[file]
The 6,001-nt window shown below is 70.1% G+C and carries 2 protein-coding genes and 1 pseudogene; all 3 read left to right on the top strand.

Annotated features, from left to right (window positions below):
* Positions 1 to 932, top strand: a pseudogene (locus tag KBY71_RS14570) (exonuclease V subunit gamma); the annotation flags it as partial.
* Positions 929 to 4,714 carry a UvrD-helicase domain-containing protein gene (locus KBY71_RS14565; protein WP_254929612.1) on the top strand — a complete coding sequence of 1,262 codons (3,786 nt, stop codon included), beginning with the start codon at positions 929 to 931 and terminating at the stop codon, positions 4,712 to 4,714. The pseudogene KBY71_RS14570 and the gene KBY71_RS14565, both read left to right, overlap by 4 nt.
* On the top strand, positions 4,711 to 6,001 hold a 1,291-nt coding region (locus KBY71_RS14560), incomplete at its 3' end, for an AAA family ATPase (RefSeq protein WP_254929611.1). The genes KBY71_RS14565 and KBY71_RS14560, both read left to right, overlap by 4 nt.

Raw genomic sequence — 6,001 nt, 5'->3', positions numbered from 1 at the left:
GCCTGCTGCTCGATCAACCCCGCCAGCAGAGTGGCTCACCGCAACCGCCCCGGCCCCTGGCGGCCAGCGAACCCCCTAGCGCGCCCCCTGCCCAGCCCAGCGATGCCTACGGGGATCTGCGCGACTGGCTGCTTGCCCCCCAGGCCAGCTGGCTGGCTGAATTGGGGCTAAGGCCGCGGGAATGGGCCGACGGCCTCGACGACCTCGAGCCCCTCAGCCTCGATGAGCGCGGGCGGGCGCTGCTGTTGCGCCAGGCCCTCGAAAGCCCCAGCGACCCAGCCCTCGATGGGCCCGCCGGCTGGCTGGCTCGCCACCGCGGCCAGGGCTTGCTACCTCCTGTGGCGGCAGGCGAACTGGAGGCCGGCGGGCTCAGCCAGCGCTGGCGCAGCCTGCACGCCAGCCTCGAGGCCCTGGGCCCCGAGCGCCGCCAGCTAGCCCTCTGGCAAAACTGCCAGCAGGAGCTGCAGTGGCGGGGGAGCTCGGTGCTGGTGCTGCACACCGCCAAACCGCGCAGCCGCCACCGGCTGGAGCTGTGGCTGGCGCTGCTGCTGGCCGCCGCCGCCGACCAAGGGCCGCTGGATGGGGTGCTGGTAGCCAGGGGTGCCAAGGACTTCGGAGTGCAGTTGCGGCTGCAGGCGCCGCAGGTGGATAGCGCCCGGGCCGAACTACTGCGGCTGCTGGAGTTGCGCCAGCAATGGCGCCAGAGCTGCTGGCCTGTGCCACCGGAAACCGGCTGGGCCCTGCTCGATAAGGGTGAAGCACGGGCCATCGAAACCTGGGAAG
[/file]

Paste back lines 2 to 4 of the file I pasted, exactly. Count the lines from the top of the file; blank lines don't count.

Annotated features, from left to right (window positions below):
* Positions 1 to 932, top strand: a pseudogene (locus tag KBY71_RS14570) (exonuclease V subunit gamma); the annotation flags it as partial.
* Positions 929 to 4,714 carry a UvrD-helicase domain-containing protein gene (locus KBY71_RS14565; protein WP_254929612.1) on the top strand — a complete coding sequence of 1,262 codons (3,786 nt, stop codon included), beginning with the start codon at positions 929 to 931 and terminating at the stop codon, positions 4,712 to 4,714. The pseudogene KBY71_RS14570 and the gene KBY71_RS14565, both read left to right, overlap by 4 nt.